Confiscation remains one of the most challenging areas of criminal law, confusing not only clients but also many lawyers with insufficient expertise in this area.
In a recent case, the Supreme Court considered the situation where a person lies to secure a job but goes on to perform excellently in that role.
Is there a loss to the employer? If so, what is the value of that loss? Is it the wages paid or some other figure?
The point of law certified by the Court of Appeal, for answer by the Supreme Court was:
“Where a defendant obtains remuneration as a result of or in connection with an offence of fraud based upon the obtaining of employment by false representations or non-disclosure, in what circumstances (if any) will a confiscation order based on the wages earned be disproportionate within the terms of section 6(5) of the Proceeds of Crime Act 2002, or contrary to Article 1, Protocol 1 of the European Convention on Human Rights?”
The Supreme Court held that the answer is:
“Although we are not attempting to deal with all possible circumstances, the answer to the question certified […] is that in cv fraud cases, where, focusing solely on the performance of services, the fraudster has given full value for the earnings received — and putting to one side where the performance of the services constitutes a criminal offence — it will normally be disproportionate under the proviso in section 6(5) to confiscate all the net earnings made.
But it will be proportionate to confiscate the difference between the higher earnings made as a result of the cv fraud and the lower earnings that the defendant would have made had he or she not committed the cv fraud. In many situations of cv fraud, it will be appropriate, as a pragmatic approximation of that profit, simply to base it on the percentage difference between the fraudster’s initial salary in the new job obtained by fraud and the fraudster’s salary in his or her prior job. Moreover, there is no need for much time and effort to be expended in assessing, even in a broad-brush way, the difference between the earnings with and without the cv fraud if it is clear that, in any event, that difference will exceed the recoverable amount.”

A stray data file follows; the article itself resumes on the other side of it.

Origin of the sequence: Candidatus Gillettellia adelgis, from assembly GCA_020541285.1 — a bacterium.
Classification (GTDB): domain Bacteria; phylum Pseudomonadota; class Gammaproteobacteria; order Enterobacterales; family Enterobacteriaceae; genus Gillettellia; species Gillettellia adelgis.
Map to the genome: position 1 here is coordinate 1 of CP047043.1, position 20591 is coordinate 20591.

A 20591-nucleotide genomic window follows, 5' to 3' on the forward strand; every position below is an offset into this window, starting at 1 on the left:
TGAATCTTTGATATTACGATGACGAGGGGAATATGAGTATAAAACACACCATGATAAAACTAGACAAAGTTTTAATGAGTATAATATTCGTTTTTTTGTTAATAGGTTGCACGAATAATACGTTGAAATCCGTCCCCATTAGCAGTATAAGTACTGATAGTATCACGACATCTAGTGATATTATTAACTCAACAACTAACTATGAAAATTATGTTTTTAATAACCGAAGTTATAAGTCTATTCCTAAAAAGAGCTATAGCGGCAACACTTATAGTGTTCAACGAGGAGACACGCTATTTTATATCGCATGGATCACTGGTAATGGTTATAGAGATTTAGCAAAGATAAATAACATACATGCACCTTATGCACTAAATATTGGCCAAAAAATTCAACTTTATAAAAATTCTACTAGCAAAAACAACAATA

In the case before the court, the benefit figure could have been £0 (as effectively decided by the Court of Appeal, which held that whilst there was a benefit, a confiscation order would be disproportionate), £643,602.91 (as ordered by the sentencing Judge), or £244,569 the figure decided by the Supreme Court.
It can be seen from the wide range of figures above that determining the correct amount is of the utmost importance for many defendants who have the money to satisfy the benefit figure.
At Levy & Co Solicitors, we work with only the best advocates and financial experts to ensure that our clients do not pay one single penny more than is proper, based on established legal principles.
How can we help?
We ensure we keep up to date with any changes in legislation and case law so that we are always best placed to advise you properly. If you would like to discuss any aspect of your case, please contact our team of criminal defence specialists on: 01376 511819